The team gathered data for a five-month period. During the first month, the supervisor had a preliminary look at the data they were collecting on a weekly basis. She continued her spot checks each month until the full collection period was completed. Ultimately, there were no significant changes to the measurement system or collection frequency. The supervisor felt the team had done an excellent job in understanding their process and designing their system. They were now ready to begin Step 7, which involved analysing the data.
Step 7: Analyse/ Report Actual Performance
After five months, the supervisor felt they had a good baseline on which to start their analysis. Just what do these data mean? The team was reminded of the issue of customer complaints that started them thinking about performance measures. The supervisor asked them, “What were the questions, identified in Step 2, that we felt needed to be answered?” The team responded:
· How do we know that we are providing the service that our customer requires?
· Where can we do better or improve?
In this step, we will explore some of the possible ways to analyse and to display the results of these performance measures to clearly communicate the answer to their questions.
The team had chosen as one of their performance measures: number of days elapsed from call to pick-up. Their goal was pick-up within three days or less from date of call. They had collected the following data:
· The time a call to pick-up was received
· The day it was picked up
The forms the team used recorded a lot of information. They revealed how many pick-ups actually took longer than three days and were late, and how early or late each pick-up was. One way to look at the data is to use a bar chart to plot the number of late pick-ups each week (the number of on-time pick-ups could also be plotted). This will show the progress each week, and after several weeks or months, some trends may appear.
1.19 Draw a simple bar chart reflecting the number of late pick-ups each week.
Every week they do 51 pick-ups. In week one, there were 5 late pick-ups out of 51, with 13 during week two, 4 during week three, 4 during week 4 and 7 during week 5..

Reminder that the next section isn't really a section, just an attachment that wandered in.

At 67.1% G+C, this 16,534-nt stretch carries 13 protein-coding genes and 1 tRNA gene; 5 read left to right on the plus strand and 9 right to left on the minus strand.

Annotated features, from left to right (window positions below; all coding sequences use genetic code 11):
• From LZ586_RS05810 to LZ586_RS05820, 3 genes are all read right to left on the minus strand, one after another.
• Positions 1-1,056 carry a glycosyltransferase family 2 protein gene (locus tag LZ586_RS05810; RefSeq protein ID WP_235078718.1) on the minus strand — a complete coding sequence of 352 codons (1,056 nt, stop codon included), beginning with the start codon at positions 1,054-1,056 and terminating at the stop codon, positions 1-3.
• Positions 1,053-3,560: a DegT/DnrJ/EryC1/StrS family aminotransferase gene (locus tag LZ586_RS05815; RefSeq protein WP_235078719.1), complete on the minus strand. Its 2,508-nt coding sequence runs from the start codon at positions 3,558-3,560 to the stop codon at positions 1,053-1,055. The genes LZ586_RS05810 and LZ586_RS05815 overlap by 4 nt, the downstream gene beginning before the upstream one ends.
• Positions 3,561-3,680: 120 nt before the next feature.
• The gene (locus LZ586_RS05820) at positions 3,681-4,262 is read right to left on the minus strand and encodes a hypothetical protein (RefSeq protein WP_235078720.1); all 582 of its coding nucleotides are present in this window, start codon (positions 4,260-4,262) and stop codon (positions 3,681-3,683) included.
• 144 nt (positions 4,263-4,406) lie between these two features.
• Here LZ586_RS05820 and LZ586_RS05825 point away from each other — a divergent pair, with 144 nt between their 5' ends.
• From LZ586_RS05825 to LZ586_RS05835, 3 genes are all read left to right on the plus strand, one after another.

The next step would be to investigate what happened during weeks two and 5 and analyse the process to see what can be done to meet the goal.
1.20 Suggest possible reasons for the late pick-ups:
Step 8: Compare Actual Performance to Goal/Standard
The supervisor was satisfied with the team’s efforts and results. They had learned a lot about performance measures and now understood their importance and why they needed to measure. They realised that if you cannot measure your process, you cannot control it. If you cannot control it, you cannot manage it. Without dependable measurements, intelligent decisions cannot be made.
They were almost finished with the process. The team needed to compare their actual performance to their goals.
Once a comparison against their goals was completed, the team had several alternatives:
· Forget it. Variance is not significant – economically or statistically.
· Fix it.
· Challenge the goal (or standard).
· Review performance measures. Are they answering our questions?
The supervisor told her team that “if corrective actions are not necessary, the team would continue the data collection cycle.”
Step 9: Corrective Action Necessary?
Is corrective action necessary? The supervisor instructed her team that if the answer to this question was yes, they would need to take the necessary action to bring their performance back into line with their goal(s)-the final step in closing the feedback loop.
She further stated that the key objectives of correction are:
· Removal of defects, which are, in many cases, worker-controllable.
· Removal of defect causes whether worker or management-controllable, dependent up on the defect cause.
· Attainment of a new state of process that will prevent defects from happening.
· Maintenance or enhancement of the efficiency and effectiveness of the process, an essential condition for continuing process optimisation and ultimately increasing the competitiveness and profitability of the business itself. The removal of defects and defect causes at the expense of productivity or efficiency is inherently self-defeating.
The team decided to tackle the problem of late pick-ups. They had a goal of 95% on-time pick-ups. They never met their goal. Why? After further discussions, the supervisor and team members felt they would form a quality circle team to look at this problem and identify the solution(s). They can use a lot of the data they have already collected to assist them in finding the root cause of the problem.
Additionally, they would continue to gather data for another five to six months, review it, and determine if any further action would be necessary.
The Quality Improvement Team has been established and currently is working the problem trying to determine the root cause. Therefore, the team would come back to address steps 10 and 11 after they complete their investigation.
1.21 Brainstorm 4 possible causes of late pick-up times and delays in the process.
The team members told their supervisor they finally realised the value and importance of doing performance measures on their processes.
The supervisor asked her team to summarise for her why they should measure. The team wrote down the following:
1.22 Performance measures can be used for:
The supervisor was very pleased!